DDMut Predicting mutation effects on protein stability using deep learning

Yunzhuo Zhou, Qisheng Pan, Douglas E.V. Pires, Carlos H.M. Rodrigues & David B. Ascher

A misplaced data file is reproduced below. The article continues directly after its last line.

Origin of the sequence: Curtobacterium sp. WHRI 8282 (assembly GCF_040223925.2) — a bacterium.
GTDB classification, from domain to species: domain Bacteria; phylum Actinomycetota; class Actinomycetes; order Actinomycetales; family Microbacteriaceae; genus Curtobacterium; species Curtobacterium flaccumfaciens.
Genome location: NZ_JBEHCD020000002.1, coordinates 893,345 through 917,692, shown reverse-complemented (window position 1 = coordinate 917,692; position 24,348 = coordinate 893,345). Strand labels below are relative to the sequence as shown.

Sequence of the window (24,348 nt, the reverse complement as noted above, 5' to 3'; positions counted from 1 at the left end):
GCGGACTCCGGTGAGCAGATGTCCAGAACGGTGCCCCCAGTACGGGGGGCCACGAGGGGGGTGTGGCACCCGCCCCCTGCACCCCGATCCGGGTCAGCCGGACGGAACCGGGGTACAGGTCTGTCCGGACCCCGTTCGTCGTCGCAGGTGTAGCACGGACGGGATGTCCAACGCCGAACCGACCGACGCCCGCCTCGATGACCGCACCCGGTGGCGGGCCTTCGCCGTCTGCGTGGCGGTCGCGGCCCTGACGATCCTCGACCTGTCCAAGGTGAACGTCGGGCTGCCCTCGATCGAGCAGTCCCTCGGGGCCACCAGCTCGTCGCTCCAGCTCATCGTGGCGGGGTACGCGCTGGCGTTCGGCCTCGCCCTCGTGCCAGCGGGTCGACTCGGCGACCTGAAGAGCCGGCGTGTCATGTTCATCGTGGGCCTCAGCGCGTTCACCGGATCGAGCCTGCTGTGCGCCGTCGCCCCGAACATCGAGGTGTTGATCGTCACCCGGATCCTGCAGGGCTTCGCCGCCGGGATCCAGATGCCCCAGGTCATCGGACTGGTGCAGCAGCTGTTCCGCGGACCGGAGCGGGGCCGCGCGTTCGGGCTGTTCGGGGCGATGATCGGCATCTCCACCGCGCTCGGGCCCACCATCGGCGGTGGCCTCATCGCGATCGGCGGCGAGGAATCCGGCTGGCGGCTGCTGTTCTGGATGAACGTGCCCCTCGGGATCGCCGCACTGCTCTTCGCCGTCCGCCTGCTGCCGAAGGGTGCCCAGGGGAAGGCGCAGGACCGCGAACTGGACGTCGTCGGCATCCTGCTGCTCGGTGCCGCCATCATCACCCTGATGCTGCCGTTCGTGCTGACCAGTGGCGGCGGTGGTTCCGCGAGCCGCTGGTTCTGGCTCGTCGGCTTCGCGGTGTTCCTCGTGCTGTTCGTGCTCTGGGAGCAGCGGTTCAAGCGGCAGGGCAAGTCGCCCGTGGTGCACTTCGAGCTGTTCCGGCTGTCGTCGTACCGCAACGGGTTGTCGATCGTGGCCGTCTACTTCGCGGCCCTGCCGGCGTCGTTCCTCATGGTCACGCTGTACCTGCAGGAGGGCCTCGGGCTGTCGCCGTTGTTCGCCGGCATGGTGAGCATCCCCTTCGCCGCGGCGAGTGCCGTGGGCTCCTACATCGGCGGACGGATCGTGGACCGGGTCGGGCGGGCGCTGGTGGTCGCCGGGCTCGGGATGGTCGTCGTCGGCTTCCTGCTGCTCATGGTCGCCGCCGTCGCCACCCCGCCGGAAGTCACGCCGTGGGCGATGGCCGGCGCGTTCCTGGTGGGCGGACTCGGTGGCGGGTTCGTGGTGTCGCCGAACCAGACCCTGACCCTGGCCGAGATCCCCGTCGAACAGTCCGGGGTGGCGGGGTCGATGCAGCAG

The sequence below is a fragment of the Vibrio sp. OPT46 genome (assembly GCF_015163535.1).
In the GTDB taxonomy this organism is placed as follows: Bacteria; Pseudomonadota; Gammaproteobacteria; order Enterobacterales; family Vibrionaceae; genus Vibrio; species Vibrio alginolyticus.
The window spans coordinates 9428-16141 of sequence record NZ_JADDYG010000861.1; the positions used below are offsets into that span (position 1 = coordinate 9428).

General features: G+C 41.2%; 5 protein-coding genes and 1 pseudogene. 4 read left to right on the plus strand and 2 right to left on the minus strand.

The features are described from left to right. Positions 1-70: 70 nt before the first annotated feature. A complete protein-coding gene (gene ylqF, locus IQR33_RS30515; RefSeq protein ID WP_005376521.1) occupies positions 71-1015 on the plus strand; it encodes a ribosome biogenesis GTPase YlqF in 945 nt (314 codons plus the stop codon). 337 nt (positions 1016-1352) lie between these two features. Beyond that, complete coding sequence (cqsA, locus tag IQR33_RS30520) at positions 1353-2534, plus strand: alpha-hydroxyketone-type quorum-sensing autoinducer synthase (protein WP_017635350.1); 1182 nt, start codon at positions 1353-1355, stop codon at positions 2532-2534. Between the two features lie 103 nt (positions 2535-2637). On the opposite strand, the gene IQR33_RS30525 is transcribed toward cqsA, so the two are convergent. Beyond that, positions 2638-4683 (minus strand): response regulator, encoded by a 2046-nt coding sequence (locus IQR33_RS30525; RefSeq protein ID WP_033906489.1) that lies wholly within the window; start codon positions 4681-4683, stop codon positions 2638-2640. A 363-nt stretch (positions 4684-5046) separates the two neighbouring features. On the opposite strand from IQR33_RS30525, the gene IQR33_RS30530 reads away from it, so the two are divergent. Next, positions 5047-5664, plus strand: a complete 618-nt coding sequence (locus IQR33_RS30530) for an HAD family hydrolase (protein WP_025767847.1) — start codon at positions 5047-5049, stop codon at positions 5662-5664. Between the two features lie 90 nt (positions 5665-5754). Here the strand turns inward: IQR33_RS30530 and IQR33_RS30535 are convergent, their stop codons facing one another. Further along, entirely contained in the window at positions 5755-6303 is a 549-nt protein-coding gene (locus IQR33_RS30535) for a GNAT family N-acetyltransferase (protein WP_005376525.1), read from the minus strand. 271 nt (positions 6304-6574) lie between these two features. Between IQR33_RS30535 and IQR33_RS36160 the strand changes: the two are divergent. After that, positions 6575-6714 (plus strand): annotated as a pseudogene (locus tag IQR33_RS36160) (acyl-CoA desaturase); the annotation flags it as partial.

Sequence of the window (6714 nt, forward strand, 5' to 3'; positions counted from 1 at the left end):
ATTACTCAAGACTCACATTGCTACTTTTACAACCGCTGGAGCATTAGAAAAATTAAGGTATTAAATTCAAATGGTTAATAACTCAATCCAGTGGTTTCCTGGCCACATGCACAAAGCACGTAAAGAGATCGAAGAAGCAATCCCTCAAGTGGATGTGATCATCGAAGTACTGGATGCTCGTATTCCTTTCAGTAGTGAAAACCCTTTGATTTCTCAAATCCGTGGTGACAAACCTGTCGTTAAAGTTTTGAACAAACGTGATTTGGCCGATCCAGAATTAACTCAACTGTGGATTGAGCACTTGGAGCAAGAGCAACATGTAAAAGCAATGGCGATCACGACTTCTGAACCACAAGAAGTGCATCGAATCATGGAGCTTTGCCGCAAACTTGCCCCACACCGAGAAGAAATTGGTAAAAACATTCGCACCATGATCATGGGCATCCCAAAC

Abstract: Understanding the effects of mutations on protein stability is crucial for variant interpretation and prioritisation, protein and cell design, engineering, and biotechnology. While experimental measurements are the gold-standard, they can be time consuming, expensive and technically challenging. The data generated from these approaches, however, has driven an explosion in computational approaches to predict the effects of mutations on protein stability. Despite these efforts, community assessments of these tools have highlighted a range of limitations, including availability, high time costs, low predictive power, and biassed predictions towards destabilising mutations. To fill this gap, we developed DDMut, a fast and accurate siamese network to predict changes in Gibbs Free Energy (ΔΔG) upon single and multiple point mutations, leveraging both forward and hypothetical reverse mutations to account for model anti-symmetry. Deep learning models were built by integrating graph-based representations of the localised 3D environment, with convolutional layers and transformer encoders. This combination could better capture the distance patterns between atoms by extracting both short-range and long-range interactions. DDMut achieved pearson's correlation of up to 0.70 (RMSE: 1.37 kcal/mol) on predicting single point mutation on cross-validation, and 0.74 (RMSE: 1.67 kcal/mol) on multiple mutations, and outcompeted most available methods on non-redundant blind test sets. Importantly, DDMut was highly scalable and demonstrated anti-symmetric performance on both destabilising and stabilising mutations. We believe DDMut will be a useful platform to better understand the functional consequences of mutations, and guide rational protein engineering.


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